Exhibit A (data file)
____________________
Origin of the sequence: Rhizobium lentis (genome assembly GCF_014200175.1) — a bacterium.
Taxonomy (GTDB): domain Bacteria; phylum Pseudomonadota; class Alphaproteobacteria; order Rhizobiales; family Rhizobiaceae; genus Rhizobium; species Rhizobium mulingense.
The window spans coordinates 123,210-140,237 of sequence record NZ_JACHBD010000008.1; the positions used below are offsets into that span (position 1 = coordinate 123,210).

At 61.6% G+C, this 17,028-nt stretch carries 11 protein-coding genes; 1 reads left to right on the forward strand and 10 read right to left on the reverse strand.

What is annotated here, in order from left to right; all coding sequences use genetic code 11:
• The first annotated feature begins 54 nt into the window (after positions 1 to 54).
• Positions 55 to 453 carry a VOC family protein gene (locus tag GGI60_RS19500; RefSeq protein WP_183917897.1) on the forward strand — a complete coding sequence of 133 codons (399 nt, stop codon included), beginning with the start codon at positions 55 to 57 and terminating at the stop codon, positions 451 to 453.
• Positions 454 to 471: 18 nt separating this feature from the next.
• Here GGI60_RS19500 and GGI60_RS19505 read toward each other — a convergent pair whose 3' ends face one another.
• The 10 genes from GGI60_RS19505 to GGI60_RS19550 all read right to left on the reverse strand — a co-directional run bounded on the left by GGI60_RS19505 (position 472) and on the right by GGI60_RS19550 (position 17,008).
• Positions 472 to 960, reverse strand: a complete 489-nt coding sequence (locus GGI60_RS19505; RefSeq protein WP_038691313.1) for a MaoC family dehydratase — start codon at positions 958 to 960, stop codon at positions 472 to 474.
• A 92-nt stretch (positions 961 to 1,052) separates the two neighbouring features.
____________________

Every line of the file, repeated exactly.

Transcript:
Origin of the sequence: Rhizobium lentis (genome assembly GCF_014200175.1) — a bacterium.
Taxonomy (GTDB): domain Bacteria; phylum Pseudomonadota; class Alphaproteobacteria; order Rhizobiales; family Rhizobiaceae; genus Rhizobium; species Rhizobium mulingense.
The window spans coordinates 123,210-140,237 of sequence record NZ_JACHBD010000008.1; the positions used below are offsets into that span (position 1 = coordinate 123,210).

At 61.6% G+C, this 17,028-nt stretch carries 11 protein-coding genes; 1 reads left to right on the forward strand and 10 read right to left on the reverse strand.

What is annotated here, in order from left to right; all coding sequences use genetic code 11:
• The first annotated feature begins 54 nt into the window (after positions 1 to 54).
• Positions 55 to 453 carry a VOC family protein gene (locus tag GGI60_RS19500; RefSeq protein WP_183917897.1) on the forward strand — a complete coding sequence of 133 codons (399 nt, stop codon included), beginning with the start codon at positions 55 to 57 and terminating at the stop codon, positions 451 to 453.
• Positions 454 to 471: 18 nt separating this feature from the next.
• Here GGI60_RS19500 and GGI60_RS19505 read toward each other — a convergent pair whose 3' ends face one another.
• The 10 genes from GGI60_RS19505 to GGI60_RS19550 all read right to left on the reverse strand — a co-directional run bounded on the left by GGI60_RS19505 (position 472) and on the right by GGI60_RS19550 (position 17,008).
• Positions 472 to 960, reverse strand: a complete 489-nt coding sequence (locus GGI60_RS19505; RefSeq protein WP_038691313.1) for a MaoC family dehydratase — start codon at positions 958 to 960, stop codon at positions 472 to 474.
• A 92-nt stretch (positions 961 to 1,052) separates the two neighbouring features.